Election Aftermath

Here in t’north of England life is starting to look very dicey. We manage to be rampantly and systematically buggered by every Conservative administration that pokes and wheedles its way into Westminster. The fact that they have performed reasonably is a depressing sight, though this is mostly in their Southern heartlands.  The gains for Labour in the North show the coalition that, frankly, they can “Carry On Buggering”* as they have enough support from the Midlands down to continue pretty much as is. Cameron, with his head that forever looks like face painted on the side of an over-inflated balloon, is laughing in a nauseatingly smug way now. His plan to basically do what he wanted, using the LibDems as human shields has worked beautifully.

For Nick Clegg, the bell is tolling.  What this election demonstrates is that he has led his party into the Valley of Death. It may take a generation or more for any kind of trust and credibility to be restored, if indeed it can be at all.  But Cameron will cling to him, even if his party don’t. It is easy to see grass-roots dissatisfaction with him, and the LibDem members of the government, boiling over fairly soon, however.  Simon Hughes possibly realised that last night. As he sat in the studio during the election coverage he had the miserable demeanour of a man who’d dropped a tenner and found a pound, desperately trying to defend the indefensible.

It’s also hard to imagine him gaining any comfort from the AV referendum. Cameron played him like an old Stradivarius to get the timing right. It was clear that a referendum was going to have a party political dimension and so it proved, even if the campaign (rather unedifyingly) felt like watching two groups of monkeys at the zoo picking up and throwing their shit at each other. So, electoral reform is also now probably dead in the water for another generation. How may Liberal Democrats will look at tomorrow’s wreckage and stand wondering exactly what kind of position they’ve put themselves into, not to mention what exactly is it that they are getting from the Coalition. To many, they just look like Sock Puppet Tories. And perhaps that anger has been the reason for the meltdown they’ve experienced.  Hilariously, though, listening to the likes of Paddy Ashdown and some other figures, there is a feeling that “we’ve been given or kicking, lets move on”, as if this is an endpoint. Worryingly, for the Coalition, this is probably just the beginning.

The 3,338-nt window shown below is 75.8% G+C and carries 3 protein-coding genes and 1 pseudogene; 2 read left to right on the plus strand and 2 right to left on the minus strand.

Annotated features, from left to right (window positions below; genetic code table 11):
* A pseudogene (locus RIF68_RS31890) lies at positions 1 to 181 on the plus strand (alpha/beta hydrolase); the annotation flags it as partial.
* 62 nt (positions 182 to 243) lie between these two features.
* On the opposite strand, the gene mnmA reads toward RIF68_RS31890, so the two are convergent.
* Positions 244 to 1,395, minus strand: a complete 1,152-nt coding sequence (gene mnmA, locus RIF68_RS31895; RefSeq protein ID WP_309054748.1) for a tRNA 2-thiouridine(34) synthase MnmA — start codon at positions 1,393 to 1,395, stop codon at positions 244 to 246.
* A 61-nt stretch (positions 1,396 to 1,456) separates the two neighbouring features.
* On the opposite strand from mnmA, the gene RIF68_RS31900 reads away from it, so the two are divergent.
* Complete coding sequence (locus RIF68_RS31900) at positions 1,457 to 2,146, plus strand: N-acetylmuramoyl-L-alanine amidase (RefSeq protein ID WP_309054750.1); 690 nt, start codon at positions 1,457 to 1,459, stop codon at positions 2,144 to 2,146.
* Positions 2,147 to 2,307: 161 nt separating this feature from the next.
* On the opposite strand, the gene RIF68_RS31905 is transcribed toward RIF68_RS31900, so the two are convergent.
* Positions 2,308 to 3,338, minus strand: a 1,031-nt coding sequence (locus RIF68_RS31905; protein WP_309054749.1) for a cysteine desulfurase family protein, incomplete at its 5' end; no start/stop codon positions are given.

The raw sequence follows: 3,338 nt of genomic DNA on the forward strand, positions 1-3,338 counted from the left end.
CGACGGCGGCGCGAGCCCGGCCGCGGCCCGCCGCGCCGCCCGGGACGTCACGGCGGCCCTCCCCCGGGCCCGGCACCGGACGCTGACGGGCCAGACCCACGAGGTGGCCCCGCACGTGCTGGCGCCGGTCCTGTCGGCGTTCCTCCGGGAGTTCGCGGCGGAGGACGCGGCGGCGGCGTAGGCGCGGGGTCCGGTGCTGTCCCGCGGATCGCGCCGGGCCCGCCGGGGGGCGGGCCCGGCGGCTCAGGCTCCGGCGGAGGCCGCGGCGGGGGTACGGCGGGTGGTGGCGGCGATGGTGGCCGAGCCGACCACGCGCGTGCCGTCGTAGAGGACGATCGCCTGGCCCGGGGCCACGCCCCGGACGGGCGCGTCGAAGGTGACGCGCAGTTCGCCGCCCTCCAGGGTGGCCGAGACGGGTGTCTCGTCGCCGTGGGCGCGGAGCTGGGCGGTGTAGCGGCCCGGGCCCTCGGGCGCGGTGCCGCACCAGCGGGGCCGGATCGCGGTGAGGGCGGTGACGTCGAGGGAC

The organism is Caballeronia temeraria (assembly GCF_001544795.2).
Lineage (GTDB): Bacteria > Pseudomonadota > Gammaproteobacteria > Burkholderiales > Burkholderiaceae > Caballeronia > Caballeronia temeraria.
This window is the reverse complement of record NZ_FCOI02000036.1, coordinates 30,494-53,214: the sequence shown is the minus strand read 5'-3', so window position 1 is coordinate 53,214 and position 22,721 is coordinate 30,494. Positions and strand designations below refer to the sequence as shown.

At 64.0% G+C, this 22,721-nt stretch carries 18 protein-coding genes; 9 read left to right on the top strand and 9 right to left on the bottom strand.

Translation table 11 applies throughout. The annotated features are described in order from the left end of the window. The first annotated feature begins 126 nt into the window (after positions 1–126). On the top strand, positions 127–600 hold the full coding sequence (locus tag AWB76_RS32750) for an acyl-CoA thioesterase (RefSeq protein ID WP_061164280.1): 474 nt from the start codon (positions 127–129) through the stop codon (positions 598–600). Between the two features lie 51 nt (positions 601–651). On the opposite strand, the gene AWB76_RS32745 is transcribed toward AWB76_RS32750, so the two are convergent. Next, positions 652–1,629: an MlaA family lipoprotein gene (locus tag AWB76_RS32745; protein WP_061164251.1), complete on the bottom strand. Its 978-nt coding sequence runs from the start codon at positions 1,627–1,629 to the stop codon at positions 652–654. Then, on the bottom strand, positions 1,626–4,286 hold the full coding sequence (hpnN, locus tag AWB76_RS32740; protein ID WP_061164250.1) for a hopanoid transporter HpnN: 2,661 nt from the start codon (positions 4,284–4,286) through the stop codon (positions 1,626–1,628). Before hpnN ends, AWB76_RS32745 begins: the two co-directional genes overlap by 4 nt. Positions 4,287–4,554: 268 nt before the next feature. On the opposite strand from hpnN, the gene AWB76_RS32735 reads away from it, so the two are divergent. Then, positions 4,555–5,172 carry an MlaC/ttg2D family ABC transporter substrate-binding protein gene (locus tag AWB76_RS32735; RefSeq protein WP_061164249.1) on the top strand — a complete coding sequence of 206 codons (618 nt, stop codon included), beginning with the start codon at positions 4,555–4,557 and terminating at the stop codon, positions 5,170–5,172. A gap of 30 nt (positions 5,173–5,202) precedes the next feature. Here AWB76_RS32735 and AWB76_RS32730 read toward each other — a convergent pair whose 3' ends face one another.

We find ourselves in a 1981 landscape, with a deep recession, swingeing spending cuts, a Royal Wedding and riots. And ‘ even summer yet.  The cuts haven’t fully bitten yet and the strikes and disputes have yet to really bite. Meanwhile the LibDems find themselves in 1975: members of a coalition with no real impact or power and a vanishing level of public support. The levels of complacency in some quarters about the road map for the future and the levels of public anger to come are quite breathtaking.

Meanwhile we in the North are cut adrift. A positive Scottish independence vote in the next few years (now not an impossibility, especially if the SNP continue to do a reasonable job) would effectively mean that we would be permanently saddled with a government we don’t want and consistently don’t choose.  For us, in that circumstance, democracy would be a pretty hollow joke.  Some might say we should have chosen to have regional parliaments when we given the chance. But they fell flat because they didn’t offer any real power for the regions at all.

Any chance of extending the Scottish border down to somewhere near Humberside?

*The great lost Carry On film.


One thought on “Election Aftermath

  1. As Mr Zedong said about the French Revolution’s good thinginess, it may be too soon to tell. But it seems possible that one Nicholas Clegg, if he be remembered at all, may go down in history as the one who single-handedly destroyed the Whig Party once and for all, simply for his personal short term gain of that small political power accrued as a political sidekick. He already [i]had[/i] the money.

    As for the Scottish Question (my, that sounds grand), there’s no point in playing similar guessing games since it should require only about five years waiting to see if they make the jump. As another quotable person, Rosalind Franklin, might have it, we won’t have to guess because we’ll know.


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